In South Korea, the Ministry of Trade Industry and Energy is a signatory of a MoU between Hyundai, KST Mobility and LG Energy Solutions, creating a partnership between government, an OEM, a taxi operator, a battery lease company, and a company purchasing end-of-life batteries. This partnership provides a battery storage solution for the taxi operator as well as being a global use case for OEMs.

As highlighted, there has been little attention from the UK Government on the BaaS model. Clearer engagement from the government, whether through subsidies or direct intervention, would allow the market to take off.

Partnership with fleet companies

Aside from NIO, whose focus is on privately owned EVs, most entrants into the global BaaS arena have been focused on a BaaS business model for fleets, particularly taxi fleets. In South Korea, KST Mobility, a taxi operator, sells the ownership of the batteries in its newly purchased EV fleet to a battery lessor and pays a monthly fee for battery usage. This reduces KST Mobility’s initial capital investment in its EV purchases.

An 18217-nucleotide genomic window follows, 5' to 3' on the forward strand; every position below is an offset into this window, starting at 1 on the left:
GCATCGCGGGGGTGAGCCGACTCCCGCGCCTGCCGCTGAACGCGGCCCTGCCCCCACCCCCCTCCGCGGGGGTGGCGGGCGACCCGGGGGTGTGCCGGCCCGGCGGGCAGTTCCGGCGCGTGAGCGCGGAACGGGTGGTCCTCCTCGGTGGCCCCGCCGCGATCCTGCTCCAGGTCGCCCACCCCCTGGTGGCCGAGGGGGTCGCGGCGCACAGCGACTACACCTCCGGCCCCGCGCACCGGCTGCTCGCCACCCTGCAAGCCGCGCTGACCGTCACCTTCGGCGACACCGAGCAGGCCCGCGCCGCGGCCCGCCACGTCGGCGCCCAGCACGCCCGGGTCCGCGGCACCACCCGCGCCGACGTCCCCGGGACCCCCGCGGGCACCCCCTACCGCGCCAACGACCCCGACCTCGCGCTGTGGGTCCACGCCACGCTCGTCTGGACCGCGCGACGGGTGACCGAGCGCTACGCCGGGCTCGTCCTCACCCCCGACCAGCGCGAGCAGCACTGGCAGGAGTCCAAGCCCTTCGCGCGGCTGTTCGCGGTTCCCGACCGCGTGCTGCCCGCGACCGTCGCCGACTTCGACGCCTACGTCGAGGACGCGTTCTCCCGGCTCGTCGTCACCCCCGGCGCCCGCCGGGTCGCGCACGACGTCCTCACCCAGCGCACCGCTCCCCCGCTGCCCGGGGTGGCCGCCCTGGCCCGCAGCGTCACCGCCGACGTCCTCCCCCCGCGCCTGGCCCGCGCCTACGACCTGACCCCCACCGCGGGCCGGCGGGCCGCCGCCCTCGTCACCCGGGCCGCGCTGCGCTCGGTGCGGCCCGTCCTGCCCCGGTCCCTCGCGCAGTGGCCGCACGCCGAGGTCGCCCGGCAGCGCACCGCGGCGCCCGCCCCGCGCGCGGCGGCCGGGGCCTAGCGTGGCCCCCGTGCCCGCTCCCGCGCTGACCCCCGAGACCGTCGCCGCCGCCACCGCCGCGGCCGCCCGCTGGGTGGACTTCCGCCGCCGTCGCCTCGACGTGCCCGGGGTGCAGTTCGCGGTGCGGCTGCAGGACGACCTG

One of the advantages of using such nascent battery swapping technology for fleets, particularly taxis, is that they often have a limited range or ‘service patch’ in which they travel, so the location of battery swap stations would not need to be as widely spread as for privately owned EVs. There would also be more predictability as to the required frequency of battery swaps. With fewer swap stations and a limited number of batteries required compared to a private EV battery swap model there would be less upfront investment needed. This business model also helps taxi companies to go greener, while reducing their outlay on an EV fleet, by removing the cost of the batteries from that initial investment. Battery swapping is also faster than slow, or even rapid, EV charging and would therefore reduce vehicle downtime for fleets.